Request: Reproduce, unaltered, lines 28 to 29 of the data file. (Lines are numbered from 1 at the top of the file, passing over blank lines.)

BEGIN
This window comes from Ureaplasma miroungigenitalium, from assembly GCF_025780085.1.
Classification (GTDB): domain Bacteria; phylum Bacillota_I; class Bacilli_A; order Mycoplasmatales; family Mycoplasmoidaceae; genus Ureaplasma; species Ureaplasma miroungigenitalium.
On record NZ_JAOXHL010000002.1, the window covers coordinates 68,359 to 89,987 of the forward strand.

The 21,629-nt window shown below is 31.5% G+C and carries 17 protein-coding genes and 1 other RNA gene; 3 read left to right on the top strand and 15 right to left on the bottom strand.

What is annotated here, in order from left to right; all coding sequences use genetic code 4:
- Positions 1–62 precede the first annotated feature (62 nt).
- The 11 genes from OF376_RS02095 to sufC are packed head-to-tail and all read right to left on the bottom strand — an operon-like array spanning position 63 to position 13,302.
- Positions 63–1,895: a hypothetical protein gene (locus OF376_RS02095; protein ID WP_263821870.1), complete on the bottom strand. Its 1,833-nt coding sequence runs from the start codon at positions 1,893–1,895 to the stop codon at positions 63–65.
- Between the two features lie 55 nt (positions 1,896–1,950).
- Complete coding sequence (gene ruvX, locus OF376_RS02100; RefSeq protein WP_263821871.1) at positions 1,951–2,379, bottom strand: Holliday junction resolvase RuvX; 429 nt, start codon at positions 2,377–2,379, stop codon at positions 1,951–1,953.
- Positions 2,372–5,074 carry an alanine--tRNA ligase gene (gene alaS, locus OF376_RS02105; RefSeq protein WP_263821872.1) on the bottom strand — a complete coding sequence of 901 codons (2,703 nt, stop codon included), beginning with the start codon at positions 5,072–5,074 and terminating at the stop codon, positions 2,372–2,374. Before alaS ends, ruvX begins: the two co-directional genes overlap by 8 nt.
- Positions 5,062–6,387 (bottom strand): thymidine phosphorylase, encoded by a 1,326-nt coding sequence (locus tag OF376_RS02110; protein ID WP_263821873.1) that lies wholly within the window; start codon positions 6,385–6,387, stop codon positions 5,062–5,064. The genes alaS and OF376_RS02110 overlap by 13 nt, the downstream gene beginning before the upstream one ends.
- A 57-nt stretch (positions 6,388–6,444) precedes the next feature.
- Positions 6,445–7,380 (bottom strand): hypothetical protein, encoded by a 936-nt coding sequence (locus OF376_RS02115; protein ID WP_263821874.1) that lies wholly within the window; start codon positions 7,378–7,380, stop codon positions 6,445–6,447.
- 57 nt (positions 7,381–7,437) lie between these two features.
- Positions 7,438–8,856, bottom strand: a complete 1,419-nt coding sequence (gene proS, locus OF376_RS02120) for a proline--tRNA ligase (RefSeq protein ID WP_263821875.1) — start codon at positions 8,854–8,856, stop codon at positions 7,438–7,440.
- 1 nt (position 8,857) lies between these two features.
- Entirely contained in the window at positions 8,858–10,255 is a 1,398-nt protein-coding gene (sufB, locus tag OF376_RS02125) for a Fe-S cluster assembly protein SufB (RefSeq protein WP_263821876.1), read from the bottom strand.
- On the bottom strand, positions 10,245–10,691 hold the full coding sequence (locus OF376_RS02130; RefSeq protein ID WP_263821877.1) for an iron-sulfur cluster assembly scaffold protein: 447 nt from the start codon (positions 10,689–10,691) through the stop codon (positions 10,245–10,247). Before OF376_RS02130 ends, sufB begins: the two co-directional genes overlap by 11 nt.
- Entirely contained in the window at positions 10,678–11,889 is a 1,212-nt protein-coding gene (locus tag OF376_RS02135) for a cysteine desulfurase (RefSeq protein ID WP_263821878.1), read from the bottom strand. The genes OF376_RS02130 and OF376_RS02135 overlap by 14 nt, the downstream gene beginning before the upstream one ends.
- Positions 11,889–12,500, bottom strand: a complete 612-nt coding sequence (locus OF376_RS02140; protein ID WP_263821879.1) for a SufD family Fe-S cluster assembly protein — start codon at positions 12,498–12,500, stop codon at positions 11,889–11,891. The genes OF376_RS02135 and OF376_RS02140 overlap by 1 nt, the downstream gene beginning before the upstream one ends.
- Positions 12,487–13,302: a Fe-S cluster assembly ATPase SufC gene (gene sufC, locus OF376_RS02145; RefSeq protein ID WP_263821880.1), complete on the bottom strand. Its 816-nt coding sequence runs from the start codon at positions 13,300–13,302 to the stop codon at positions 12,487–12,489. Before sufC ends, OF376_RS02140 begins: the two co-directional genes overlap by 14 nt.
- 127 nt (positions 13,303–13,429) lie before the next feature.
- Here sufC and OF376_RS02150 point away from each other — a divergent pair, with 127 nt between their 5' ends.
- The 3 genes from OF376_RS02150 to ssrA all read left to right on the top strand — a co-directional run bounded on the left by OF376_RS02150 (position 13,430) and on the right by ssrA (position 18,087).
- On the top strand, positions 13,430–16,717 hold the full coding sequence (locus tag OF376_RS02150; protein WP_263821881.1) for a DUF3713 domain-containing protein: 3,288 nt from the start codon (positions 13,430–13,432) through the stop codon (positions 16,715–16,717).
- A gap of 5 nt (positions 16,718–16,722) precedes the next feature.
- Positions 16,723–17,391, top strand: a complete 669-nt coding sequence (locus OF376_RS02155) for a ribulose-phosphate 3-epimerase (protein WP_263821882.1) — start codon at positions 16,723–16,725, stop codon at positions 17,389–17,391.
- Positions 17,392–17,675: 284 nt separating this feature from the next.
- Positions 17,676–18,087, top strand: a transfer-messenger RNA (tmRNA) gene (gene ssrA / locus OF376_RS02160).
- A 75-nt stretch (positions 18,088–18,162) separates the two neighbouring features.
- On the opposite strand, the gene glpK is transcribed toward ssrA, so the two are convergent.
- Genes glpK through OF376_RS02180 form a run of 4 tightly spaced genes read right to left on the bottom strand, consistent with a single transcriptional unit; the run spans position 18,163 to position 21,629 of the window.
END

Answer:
- Positions 16,723–17,391, top strand: a complete 669-nt coding sequence (locus OF376_RS02155) for a ribulose-phosphate 3-epimerase (protein WP_263821882.1) — start codon at positions 16,723–16,725, stop codon at positions 17,389–17,391.
- Positions 17,392–17,675: 284 nt separating this feature from the next.